At least I feel like it sometimes when I’m playing Assassin’s Creed Unity. There are certainly some similarities at play here. A stealthy figure prowling the rooftops of a city gone to hell, stepping in from time to time to save a citizen or take down some ruffians. I’m a silent guardian. A watchful protector. A Dark Knight. Well, I guess the metaphor falls apart at some point. But, like the Batman, I also get no respect from John Law. More on that in a moment.
I’ve commented to some of the guys off air that in AC Unity, I in some ways feel more like a costumed vigilant than I do in the Arkham games. Now this may seem like blasphemy to speak against the Arkham games (or at least Rocksteady’s trilogy) but let’s think this through for a sec. Batman strives to take Gotham back from the criminals for her citizens. What’s the one thing conveniently, even suspiciously missing from each of the Arkham games? The citizens.
Yeah, yeah… winter storm of the century… city-wide quarantine… blah blah blah. Gotham’s empty streets are quickly earning themselves a place alongside Samus-losing-all-her-suit-upgrades and No-flight-in-new-WoW-expansion for the title of World’s Most Forced Gameplay Dynamic. Yeah I understand the developer’s reasoning behind it, but that it still feels as unnatural and unappealing as Brad in a princess dress.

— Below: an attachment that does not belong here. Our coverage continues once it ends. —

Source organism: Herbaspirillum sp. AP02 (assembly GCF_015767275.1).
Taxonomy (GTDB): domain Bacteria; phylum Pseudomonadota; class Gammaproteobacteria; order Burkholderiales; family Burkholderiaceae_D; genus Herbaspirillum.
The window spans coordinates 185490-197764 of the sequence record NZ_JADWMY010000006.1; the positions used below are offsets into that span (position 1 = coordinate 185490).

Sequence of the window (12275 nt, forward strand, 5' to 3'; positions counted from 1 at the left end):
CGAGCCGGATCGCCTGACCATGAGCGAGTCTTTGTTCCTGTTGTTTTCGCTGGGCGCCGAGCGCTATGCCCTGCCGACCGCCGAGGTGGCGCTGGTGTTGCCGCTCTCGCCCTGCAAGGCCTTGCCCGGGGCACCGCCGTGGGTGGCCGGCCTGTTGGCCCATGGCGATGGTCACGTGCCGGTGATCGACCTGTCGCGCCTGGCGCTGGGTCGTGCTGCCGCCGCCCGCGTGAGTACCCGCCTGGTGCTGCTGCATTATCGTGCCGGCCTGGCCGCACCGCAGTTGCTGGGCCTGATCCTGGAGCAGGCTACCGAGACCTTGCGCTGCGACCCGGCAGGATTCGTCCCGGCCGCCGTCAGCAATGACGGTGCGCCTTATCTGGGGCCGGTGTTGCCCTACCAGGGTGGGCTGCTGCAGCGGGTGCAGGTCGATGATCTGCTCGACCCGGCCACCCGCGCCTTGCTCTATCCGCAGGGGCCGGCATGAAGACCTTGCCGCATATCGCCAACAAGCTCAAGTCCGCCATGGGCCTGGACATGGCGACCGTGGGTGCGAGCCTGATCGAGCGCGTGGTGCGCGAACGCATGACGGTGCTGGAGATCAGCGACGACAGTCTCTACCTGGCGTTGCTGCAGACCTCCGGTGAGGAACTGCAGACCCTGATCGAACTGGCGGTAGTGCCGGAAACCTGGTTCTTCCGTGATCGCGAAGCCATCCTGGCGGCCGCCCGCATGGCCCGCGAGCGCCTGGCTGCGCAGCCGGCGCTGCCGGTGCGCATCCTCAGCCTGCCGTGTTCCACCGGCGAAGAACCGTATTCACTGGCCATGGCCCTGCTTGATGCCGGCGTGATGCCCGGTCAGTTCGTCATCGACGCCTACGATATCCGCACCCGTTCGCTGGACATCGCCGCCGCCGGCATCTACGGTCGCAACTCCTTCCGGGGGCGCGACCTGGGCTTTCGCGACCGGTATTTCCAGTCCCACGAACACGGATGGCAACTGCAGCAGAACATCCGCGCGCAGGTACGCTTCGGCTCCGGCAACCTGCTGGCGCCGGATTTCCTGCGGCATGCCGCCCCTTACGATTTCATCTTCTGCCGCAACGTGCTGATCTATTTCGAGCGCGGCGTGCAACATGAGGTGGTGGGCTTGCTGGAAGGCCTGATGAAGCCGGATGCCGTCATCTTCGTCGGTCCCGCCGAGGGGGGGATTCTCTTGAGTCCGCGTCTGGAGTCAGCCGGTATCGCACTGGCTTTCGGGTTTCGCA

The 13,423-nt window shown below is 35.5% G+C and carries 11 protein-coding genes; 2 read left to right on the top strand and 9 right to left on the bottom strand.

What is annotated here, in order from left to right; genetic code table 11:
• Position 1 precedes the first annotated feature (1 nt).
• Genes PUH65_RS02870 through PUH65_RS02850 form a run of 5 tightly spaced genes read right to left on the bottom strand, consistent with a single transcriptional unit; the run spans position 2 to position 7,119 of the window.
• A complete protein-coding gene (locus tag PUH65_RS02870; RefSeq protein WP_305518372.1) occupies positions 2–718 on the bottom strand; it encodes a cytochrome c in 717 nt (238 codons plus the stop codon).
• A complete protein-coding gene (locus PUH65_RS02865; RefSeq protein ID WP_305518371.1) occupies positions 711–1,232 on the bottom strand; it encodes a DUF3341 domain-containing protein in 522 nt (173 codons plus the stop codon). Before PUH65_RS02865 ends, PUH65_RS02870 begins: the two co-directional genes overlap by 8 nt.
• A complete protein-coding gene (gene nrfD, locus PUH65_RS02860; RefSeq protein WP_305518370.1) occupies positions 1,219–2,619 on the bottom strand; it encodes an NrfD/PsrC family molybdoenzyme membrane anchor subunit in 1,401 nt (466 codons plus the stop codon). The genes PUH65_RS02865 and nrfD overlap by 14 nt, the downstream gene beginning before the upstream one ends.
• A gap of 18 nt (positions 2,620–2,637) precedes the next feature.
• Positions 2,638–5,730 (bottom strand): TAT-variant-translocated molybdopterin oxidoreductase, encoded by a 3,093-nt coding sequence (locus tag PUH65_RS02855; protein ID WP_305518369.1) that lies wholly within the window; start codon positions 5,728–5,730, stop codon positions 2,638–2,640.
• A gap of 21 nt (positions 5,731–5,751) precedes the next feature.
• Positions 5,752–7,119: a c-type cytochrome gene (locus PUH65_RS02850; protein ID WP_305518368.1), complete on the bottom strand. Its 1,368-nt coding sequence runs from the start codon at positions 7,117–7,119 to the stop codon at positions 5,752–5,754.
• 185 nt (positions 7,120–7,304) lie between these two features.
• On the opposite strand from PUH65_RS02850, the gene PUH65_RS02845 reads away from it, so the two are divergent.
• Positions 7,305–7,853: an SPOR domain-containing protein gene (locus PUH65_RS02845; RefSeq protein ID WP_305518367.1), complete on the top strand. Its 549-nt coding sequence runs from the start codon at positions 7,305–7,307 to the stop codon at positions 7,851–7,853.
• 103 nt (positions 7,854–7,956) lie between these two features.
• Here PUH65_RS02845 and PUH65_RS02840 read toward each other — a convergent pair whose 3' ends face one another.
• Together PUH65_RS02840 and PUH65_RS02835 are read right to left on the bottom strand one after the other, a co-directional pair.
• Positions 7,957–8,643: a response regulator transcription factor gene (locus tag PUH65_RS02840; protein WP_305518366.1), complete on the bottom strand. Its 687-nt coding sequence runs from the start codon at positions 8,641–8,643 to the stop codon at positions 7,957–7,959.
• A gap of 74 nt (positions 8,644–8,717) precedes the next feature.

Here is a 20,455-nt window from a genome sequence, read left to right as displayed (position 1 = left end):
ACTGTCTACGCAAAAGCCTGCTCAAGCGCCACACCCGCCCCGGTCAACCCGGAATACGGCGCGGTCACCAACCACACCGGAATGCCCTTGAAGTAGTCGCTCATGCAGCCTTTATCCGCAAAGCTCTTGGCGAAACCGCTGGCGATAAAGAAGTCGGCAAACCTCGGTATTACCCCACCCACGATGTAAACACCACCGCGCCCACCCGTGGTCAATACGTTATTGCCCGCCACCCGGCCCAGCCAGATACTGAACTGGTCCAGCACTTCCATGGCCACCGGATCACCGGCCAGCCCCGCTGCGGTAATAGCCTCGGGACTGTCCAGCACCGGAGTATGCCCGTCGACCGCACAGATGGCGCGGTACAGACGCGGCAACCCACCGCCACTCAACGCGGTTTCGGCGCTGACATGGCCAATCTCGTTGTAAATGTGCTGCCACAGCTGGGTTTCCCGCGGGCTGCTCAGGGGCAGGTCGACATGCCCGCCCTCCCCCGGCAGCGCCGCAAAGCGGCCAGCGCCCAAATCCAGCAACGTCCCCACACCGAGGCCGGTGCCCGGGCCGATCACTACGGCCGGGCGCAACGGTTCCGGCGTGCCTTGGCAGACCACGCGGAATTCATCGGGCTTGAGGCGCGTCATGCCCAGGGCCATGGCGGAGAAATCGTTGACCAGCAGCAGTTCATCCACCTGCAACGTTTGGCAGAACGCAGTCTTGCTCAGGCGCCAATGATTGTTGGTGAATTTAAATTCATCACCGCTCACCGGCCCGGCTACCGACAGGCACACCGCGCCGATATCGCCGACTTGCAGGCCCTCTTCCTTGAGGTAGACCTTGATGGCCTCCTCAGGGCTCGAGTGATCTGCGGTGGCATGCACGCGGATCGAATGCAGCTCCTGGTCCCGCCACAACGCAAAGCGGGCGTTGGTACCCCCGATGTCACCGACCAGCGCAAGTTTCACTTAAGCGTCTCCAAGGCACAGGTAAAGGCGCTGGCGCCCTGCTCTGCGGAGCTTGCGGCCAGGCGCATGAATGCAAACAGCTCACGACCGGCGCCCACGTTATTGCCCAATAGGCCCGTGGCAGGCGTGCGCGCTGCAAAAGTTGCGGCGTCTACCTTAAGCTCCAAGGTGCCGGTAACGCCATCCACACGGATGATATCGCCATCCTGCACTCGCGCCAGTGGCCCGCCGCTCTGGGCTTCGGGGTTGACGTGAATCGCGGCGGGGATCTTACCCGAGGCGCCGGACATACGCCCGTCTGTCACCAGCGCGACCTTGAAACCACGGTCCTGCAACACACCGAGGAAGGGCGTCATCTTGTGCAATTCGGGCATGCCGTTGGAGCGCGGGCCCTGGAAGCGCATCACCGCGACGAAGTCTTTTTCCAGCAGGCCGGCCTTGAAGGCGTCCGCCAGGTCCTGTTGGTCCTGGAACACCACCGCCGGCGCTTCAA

ACU has crowds in spades, for better or for worse. So, when I have to step in to stop a mugging or catch a pickpocket for one of the dynamically occurring crowd events that pop up from time to time, there’s a helpless NPC to be grateful for my heroics. No need to thank me citizen. It’s all in a day’s work. Then there’s the murder investigations, where my assassin is tasked with searching crime scenes, gathering evidence, interviewing witnesses and eventually accusing the (hopefully) guilty party. They’re fantastic. Easily my favorite mission type in the game and far better than the crime scene investigations WB Games tried implementing in Batman: Arkham Origins.
If only Paris’ guards were more supportive of my attempts to do their jobs for them. For the most part, we’re cool. I can pass them on street level without triggering an undesired combat sequence like in some of the previous games. In a blessing sent form the gaming heavens, they’re also gone from the rooftops, which makes city traversal so much more enjoyable. But, as soon as a fight breaks out between the guards and some ruffian revolutionaries, mon petite derriere is running the other way. In an unfortunate oversight within the combat system, as soon as I enter a combat state the guards see me as an enemy, even if I view us as allies cleaning up the mean streets of Paris. You’ve got it all wrong, I’m here to help!
So they hunt me. Because I can take it. Because I’m not their hero. Je suis Le Chevalier Fonce!